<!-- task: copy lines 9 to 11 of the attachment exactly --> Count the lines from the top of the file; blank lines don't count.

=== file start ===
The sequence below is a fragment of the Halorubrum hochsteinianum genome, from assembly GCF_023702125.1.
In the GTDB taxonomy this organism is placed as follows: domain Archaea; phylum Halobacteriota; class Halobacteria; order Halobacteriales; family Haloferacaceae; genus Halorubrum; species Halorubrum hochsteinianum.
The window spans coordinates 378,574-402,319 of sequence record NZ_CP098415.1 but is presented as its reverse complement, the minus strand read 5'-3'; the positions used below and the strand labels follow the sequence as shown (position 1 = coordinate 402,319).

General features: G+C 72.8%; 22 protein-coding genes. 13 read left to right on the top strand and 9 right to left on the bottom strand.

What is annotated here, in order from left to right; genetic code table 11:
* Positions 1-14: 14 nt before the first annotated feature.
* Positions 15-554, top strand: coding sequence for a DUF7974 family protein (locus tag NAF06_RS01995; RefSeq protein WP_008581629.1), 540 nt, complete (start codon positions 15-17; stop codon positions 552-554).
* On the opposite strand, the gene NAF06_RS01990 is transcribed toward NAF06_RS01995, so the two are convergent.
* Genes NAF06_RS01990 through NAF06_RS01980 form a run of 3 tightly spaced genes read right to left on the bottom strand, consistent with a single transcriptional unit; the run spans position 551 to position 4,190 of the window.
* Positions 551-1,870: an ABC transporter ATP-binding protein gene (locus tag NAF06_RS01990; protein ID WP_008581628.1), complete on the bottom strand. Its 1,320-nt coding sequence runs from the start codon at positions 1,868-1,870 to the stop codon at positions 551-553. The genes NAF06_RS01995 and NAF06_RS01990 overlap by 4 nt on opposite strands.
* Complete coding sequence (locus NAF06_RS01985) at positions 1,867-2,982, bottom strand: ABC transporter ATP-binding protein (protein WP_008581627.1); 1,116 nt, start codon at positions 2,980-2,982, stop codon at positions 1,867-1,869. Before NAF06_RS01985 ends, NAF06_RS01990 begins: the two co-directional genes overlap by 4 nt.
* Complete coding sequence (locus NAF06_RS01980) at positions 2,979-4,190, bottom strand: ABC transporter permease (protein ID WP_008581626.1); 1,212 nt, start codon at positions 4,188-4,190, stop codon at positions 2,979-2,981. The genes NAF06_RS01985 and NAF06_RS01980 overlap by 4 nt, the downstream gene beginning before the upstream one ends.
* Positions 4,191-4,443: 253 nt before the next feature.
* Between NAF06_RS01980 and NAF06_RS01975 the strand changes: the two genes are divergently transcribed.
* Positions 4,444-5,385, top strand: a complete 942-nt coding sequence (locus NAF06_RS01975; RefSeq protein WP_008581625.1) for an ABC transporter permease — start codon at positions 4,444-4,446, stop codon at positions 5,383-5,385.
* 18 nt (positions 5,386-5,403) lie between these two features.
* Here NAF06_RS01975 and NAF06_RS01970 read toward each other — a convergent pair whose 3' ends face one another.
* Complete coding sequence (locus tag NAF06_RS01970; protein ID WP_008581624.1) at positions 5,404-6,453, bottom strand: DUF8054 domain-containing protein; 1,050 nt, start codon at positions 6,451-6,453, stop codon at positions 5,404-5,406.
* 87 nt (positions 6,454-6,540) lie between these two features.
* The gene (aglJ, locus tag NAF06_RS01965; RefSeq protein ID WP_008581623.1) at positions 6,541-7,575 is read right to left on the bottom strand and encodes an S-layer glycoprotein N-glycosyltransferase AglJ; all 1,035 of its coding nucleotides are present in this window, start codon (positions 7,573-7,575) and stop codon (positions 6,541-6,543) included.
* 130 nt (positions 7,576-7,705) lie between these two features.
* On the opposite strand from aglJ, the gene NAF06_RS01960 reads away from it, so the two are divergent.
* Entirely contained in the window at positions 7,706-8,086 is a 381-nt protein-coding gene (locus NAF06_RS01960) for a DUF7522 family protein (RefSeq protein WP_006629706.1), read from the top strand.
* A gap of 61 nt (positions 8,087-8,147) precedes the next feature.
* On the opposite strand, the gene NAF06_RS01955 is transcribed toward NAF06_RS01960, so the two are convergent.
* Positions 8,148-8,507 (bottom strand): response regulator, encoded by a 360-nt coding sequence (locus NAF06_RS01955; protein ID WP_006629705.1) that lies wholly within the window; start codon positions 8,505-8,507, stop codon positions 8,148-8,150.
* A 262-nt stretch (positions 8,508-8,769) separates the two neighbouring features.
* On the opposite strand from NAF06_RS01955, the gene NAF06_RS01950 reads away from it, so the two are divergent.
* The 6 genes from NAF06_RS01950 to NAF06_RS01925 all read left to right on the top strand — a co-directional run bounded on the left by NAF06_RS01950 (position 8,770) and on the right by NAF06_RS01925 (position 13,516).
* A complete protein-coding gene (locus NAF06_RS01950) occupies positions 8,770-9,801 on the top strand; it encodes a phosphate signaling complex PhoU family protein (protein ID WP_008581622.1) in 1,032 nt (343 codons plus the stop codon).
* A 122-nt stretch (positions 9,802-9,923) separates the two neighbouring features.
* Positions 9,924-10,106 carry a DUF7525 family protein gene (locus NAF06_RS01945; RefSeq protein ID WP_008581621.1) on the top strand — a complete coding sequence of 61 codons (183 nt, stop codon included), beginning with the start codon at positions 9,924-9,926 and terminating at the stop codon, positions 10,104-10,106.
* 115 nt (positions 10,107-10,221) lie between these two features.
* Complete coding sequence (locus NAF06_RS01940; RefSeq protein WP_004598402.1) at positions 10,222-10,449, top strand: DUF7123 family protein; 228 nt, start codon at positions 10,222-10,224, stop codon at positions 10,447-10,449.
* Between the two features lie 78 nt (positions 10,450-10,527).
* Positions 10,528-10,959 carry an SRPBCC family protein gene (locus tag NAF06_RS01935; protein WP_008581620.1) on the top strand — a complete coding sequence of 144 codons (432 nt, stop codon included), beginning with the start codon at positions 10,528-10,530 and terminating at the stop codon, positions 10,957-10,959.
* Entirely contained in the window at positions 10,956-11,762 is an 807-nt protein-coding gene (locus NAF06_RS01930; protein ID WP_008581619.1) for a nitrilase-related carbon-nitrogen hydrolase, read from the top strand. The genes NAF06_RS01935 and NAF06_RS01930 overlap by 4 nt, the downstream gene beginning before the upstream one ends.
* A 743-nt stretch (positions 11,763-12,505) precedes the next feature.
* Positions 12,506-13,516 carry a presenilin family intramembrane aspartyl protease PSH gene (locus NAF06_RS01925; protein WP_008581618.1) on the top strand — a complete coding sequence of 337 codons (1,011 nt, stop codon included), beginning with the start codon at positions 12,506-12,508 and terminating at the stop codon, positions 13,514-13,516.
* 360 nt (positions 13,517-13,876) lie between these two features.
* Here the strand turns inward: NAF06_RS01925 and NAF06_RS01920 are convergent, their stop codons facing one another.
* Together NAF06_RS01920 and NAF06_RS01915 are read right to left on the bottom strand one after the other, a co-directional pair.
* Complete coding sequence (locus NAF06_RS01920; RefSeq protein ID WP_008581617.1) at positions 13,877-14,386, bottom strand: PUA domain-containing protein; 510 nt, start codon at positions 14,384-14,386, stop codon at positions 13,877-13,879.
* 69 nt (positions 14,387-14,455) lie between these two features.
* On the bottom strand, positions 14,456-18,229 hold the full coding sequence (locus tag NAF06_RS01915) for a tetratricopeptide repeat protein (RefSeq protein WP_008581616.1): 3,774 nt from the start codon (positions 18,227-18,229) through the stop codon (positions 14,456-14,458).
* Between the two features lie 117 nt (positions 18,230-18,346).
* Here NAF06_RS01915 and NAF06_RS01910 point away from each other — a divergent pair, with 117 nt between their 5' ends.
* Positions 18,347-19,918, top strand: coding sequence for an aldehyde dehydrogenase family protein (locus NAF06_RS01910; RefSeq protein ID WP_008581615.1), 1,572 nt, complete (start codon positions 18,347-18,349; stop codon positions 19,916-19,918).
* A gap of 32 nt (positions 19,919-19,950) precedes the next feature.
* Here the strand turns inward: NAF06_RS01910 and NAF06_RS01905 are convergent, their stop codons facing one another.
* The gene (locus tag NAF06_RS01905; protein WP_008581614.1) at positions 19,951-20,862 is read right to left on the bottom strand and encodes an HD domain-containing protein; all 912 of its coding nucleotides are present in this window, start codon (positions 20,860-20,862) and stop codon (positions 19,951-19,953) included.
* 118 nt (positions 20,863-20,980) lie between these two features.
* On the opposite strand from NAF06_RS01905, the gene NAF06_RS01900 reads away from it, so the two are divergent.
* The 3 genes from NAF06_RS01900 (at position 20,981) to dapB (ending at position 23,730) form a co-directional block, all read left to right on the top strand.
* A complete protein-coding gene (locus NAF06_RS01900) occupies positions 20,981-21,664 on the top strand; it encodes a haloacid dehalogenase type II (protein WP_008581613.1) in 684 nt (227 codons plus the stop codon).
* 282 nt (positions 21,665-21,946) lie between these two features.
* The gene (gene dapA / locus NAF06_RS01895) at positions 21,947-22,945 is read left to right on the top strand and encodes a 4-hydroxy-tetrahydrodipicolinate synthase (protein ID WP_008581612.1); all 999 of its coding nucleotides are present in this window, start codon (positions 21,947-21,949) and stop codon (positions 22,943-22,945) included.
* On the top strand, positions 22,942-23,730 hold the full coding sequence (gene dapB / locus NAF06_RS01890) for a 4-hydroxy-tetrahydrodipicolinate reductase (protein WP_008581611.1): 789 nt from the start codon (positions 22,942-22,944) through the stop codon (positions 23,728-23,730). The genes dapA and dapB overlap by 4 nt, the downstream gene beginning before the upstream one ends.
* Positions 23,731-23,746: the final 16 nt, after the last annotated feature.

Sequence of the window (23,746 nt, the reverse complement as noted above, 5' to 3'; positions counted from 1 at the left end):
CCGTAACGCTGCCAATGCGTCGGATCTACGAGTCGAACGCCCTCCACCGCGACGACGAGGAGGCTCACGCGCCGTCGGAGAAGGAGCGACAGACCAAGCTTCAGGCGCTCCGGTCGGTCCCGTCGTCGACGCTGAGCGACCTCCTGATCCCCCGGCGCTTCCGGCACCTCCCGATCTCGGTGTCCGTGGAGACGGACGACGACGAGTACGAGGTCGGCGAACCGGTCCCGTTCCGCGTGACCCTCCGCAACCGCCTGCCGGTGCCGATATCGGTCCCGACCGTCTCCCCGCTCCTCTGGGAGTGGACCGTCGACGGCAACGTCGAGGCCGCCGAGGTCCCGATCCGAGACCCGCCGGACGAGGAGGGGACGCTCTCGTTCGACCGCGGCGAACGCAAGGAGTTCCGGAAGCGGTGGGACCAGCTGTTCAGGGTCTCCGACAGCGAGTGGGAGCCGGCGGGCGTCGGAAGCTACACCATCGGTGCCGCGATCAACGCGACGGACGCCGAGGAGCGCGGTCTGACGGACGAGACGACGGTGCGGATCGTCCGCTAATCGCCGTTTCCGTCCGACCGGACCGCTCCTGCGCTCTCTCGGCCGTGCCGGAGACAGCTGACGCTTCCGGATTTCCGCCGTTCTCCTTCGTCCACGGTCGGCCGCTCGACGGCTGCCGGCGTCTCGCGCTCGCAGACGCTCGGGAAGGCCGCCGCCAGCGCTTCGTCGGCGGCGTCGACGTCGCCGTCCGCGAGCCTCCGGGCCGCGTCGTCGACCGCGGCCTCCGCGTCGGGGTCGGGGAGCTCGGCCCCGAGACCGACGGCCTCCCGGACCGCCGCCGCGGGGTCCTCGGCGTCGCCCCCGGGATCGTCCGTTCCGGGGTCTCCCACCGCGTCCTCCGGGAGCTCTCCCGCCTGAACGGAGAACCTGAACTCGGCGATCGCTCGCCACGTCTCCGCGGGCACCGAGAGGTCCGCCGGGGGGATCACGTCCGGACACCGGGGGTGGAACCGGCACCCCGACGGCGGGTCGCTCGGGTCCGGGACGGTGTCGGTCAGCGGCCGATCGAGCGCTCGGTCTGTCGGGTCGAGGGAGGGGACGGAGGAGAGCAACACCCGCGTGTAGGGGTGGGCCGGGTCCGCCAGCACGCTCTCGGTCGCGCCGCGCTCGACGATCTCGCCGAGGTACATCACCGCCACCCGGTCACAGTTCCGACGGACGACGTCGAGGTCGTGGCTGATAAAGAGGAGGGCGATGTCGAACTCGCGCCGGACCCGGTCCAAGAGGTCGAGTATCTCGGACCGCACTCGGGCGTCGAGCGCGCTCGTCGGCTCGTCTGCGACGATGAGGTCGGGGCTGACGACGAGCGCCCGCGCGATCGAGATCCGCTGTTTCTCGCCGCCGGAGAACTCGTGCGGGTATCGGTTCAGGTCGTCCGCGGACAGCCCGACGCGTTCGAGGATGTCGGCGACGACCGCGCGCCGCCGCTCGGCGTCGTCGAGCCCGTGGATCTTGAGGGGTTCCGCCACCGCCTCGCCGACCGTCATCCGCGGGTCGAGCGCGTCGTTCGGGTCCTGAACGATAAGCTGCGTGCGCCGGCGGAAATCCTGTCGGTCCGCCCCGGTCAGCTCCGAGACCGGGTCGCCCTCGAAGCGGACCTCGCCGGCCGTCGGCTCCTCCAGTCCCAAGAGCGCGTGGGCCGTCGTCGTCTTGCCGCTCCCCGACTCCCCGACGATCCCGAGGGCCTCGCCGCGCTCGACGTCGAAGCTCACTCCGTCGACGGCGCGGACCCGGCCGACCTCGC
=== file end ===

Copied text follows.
* Genes NAF06_RS01990 through NAF06_RS01980 form a run of 3 tightly spaced genes read right to left on the bottom strand, consistent with a single transcriptional unit; the run spans position 551 to position 4,190 of the window.
* Positions 551-1,870: an ABC transporter ATP-binding protein gene (locus tag NAF06_RS01990; protein ID WP_008581628.1), complete on the bottom strand. Its 1,320-nt coding sequence runs from the start codon at positions 1,868-1,870 to the stop codon at positions 551-553. The genes NAF06_RS01995 and NAF06_RS01990 overlap by 4 nt on opposite strands.
* Complete coding sequence (locus NAF06_RS01985) at positions 1,867-2,982, bottom strand: ABC transporter ATP-binding protein (protein WP_008581627.1); 1,116 nt, start codon at positions 2,980-2,982, stop codon at positions 1,867-1,869. Before NAF06_RS01985 ends, NAF06_RS01990 begins: the two co-directional genes overlap by 4 nt.